FIT Talk With Tania  

Breakfast cereal for dinner is a bad idea

More dessert than dinner

By now you've probably seen that ridiculous suggestion the CEO of Kellogg's proposed for consumers wanting to save money when it comes to groceries and getting dinner on the table.

It was a suggestion that not only raised a few eyebrows among the media and any rational-thinker, it downright raised the hair on the backs of the necks of any health professional worth his or her salt—the concept of having cereal for dinner.

At first glance, the suggestion might seem appealing for its convenience and the nostalgic comfort associated with a bowl of cereal. Who doesn't remember sitting in front of the TV with a bowl of something sweet and crunchy, watching Saturday morning cartoons?

But since neither convenience nor nostalgia care at all about the potential health risks this habit might pose for both kids and adults, I couldn't pass up the opportunity to talk about it.

Most commercially available cereals, especially those marketed towards children, are high in sugars and refined carbohydrates, while severely lacking in essential nutrients.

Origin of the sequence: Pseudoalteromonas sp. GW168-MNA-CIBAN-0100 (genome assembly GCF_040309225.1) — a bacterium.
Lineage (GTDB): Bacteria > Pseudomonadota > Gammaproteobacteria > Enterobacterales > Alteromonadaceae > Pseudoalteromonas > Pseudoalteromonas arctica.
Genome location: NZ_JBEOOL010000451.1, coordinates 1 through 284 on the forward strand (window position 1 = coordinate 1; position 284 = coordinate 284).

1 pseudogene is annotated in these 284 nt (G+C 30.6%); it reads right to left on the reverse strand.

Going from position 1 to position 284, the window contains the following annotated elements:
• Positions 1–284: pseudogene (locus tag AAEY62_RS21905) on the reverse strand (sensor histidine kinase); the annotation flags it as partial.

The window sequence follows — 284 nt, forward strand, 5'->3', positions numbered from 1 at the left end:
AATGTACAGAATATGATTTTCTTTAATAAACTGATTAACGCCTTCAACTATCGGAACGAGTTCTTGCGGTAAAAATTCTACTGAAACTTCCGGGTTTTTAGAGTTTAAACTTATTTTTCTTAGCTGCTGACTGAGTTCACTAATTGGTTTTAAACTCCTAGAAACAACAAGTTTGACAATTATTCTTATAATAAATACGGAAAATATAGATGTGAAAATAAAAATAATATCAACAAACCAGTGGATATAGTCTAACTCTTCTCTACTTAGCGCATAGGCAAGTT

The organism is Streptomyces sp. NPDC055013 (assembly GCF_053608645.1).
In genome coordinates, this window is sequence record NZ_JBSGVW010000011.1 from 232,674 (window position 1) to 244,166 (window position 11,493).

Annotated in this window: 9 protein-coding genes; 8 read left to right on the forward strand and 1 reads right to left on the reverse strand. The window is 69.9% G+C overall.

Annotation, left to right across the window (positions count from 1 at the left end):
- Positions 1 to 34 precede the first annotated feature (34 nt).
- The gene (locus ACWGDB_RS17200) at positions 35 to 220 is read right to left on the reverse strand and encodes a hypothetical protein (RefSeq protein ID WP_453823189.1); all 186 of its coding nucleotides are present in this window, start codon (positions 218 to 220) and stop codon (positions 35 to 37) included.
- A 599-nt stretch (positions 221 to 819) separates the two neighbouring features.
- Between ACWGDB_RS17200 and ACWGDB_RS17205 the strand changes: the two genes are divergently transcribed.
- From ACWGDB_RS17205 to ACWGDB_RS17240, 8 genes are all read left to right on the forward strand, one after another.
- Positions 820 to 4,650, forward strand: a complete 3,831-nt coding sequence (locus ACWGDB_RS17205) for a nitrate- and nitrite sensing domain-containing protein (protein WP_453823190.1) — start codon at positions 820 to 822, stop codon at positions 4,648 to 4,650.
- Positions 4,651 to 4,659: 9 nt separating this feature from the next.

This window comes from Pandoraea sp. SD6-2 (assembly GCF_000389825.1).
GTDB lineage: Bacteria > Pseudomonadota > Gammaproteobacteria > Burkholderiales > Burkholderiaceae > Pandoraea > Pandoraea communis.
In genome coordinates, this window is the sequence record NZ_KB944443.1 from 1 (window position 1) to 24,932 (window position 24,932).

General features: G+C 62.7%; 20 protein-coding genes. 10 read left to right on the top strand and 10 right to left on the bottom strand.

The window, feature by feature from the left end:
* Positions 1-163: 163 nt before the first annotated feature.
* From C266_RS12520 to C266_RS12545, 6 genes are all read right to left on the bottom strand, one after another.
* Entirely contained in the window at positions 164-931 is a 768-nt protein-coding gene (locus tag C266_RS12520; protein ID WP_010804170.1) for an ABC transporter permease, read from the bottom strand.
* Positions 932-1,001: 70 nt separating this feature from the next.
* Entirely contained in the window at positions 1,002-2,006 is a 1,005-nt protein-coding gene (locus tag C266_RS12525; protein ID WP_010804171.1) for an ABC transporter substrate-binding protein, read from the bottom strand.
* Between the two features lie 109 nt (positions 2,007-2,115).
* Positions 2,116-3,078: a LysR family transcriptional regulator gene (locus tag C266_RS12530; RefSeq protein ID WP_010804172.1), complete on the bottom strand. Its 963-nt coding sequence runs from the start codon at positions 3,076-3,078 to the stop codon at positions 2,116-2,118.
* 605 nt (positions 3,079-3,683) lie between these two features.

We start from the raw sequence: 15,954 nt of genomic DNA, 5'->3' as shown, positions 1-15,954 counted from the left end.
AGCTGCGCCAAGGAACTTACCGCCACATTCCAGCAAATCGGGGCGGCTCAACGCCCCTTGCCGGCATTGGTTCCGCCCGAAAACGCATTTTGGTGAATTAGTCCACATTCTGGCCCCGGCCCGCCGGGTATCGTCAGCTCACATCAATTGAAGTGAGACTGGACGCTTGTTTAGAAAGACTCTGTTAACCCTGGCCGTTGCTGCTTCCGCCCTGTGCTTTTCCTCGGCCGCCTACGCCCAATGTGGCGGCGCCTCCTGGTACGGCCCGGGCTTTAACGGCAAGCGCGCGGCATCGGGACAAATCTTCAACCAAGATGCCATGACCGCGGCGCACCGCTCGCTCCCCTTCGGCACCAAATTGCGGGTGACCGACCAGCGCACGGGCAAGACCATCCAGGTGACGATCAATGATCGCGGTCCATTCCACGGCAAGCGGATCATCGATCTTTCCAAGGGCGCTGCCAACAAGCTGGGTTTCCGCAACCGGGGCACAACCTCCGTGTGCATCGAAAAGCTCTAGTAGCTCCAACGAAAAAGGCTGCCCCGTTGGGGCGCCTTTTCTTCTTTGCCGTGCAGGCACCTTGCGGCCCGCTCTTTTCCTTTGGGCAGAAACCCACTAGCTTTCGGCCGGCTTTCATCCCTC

“Fortified with...” is creative marketing, merely alluding to health but never actually providing anything of substance. Honestly, cereal is more in line with being a dessert than it is with being a meal— breakfast or dinner.

A diet that frequently contains cereals—really, any ultra-processed foods—can lead to nutritional deficiencies and the complications that go with that.

Our bodies require balanced meals that include proteins, healthy fats and nutrient-dense carbohydrates in order to support growth and repair, give us energy and the ability to focus and concentrate. Fuelling with balanced nutrition rather than just filling the stomach, creates hormonal balance, stabilizes blood sugar and allows the body to achieve and maintain a healthy weight naturally.

One cereal meal is bad enough. Overall health, including that of our children, is the absolute worst it's ever been. Imagine the impact doubling this unhealthy intake would have. Not a very happy picture that's for sure, not to mention the stress it would put on our already strained health care system.